[Photo via Wikimedia Commons/Transpoman]
The stench of Flushing Bay is well-known to anyone who's lived near the polluted waterway, or who found themselves at LaGuardia Airport when the wind is cutting the wrong way. The unmistakeable odor—often compared to rotten eggs or poop—is caused by combined sewer overflow (the same problem afflicting the mega-polluted Gowanus Canal and Newtown Creek), which dumps raw sewage, oil, and other icky contaminants into the bay. But thanks to efforts by the Department of Environmental Protection, being near the bay may soon become a more pleasant olfactory experience: DNAInfo reports that the DEP will begin dredging 16.8 acres of the bay in 2016, with a projected completion in 2019; the project is estimated to cost $47 million.
Once the project is underway, the DEP will work on digging up sediment from the bottom of the bay, with some parts going as deep as four feet down. The plan also calls for restoring the wetlands surrounding Flushing Bay, which borders LaGuardia and the neighborhoods of College Point and East Elmhurst. City Council member Julissa Ferreras-Copeland, who represents the district that includes East Elmhurst, said in a statement that the cleanup is "a huge relief," and will "improve the quality of life for residents of East Elmhurst, the surrounding neighborhoods and anyone who flies out of LaGuardia Airport."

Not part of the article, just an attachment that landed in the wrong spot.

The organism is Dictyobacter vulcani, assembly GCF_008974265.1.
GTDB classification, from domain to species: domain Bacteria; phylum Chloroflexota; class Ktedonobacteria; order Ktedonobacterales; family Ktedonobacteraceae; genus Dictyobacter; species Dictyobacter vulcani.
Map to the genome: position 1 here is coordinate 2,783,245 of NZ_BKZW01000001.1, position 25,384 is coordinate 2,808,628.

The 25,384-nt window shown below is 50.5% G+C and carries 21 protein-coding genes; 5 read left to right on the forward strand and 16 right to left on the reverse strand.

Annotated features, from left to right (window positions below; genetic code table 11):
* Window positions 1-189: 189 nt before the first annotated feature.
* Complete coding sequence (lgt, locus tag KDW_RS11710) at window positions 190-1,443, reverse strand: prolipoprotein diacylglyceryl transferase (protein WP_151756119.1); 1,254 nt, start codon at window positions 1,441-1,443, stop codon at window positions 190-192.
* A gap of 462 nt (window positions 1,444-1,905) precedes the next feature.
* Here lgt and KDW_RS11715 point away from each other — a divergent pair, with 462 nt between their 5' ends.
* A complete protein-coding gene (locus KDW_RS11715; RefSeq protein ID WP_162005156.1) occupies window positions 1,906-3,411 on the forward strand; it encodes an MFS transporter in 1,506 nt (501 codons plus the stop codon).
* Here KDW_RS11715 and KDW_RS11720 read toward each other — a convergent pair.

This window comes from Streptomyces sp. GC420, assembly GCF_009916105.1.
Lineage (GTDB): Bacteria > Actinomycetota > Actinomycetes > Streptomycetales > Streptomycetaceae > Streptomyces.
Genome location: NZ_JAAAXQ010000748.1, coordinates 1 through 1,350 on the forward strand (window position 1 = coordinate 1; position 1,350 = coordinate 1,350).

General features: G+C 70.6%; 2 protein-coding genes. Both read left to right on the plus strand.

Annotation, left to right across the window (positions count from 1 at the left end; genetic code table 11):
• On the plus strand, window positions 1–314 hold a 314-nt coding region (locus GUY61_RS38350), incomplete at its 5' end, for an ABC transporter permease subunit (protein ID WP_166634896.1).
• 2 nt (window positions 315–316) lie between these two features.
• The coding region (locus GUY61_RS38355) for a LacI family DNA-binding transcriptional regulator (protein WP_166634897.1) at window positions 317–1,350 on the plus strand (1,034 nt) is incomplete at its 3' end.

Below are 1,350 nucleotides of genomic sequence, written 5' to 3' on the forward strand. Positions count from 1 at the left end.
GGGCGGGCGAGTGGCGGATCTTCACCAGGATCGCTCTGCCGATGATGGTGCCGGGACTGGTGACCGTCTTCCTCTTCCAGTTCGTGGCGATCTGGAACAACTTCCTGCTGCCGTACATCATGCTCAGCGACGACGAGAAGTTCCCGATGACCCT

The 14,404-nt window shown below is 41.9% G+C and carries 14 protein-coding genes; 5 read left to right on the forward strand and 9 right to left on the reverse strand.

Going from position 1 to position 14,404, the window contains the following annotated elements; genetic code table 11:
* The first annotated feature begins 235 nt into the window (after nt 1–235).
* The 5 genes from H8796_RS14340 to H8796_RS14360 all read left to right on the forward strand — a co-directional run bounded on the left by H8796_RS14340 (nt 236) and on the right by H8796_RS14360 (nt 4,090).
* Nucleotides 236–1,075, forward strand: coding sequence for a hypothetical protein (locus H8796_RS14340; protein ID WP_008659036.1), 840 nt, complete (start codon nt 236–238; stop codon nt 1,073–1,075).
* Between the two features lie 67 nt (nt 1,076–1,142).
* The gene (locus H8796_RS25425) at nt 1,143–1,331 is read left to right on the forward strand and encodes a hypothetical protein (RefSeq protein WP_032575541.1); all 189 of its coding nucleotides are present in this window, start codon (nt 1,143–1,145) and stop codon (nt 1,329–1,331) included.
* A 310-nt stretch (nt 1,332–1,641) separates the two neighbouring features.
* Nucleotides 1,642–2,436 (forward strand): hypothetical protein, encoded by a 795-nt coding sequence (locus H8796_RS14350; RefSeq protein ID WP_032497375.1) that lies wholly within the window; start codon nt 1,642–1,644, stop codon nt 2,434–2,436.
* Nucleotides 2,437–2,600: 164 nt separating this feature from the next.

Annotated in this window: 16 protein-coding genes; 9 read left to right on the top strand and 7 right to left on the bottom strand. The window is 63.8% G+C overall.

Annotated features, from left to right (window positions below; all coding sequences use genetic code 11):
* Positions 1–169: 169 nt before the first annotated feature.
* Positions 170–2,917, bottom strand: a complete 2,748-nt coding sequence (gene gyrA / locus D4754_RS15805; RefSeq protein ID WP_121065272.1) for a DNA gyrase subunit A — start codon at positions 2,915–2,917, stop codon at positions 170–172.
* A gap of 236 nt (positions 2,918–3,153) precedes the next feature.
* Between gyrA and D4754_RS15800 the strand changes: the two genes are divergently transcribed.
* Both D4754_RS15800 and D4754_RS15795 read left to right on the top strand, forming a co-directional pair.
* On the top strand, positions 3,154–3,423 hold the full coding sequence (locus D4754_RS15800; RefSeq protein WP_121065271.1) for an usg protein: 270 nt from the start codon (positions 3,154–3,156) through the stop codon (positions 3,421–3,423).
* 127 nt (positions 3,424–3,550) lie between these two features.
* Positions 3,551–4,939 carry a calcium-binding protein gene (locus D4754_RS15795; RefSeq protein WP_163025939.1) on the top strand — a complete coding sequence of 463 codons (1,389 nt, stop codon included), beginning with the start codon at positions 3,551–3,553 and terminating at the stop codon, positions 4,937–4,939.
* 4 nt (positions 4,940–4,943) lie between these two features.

Add Flushing Bay to the list of polluted NYC waterways that are getting cleaned up in the coming years: Brooklyn's Superfund sites, the Gowanus Canal and Newtown Creek, are in various stages of their respective dredging and cleaning processes; meanwhile, groups are still pushing for an overhaul of the Flushing River, as Nathan Kensinger reported for Curbed last year.
· City Launching $47M Clean-Up To End Rotten Egg Smell Near LaGuardia [DNAInfo]
· Queens' 'Forgotten River' Looks Ahead to Cleanup and Change [Curbed]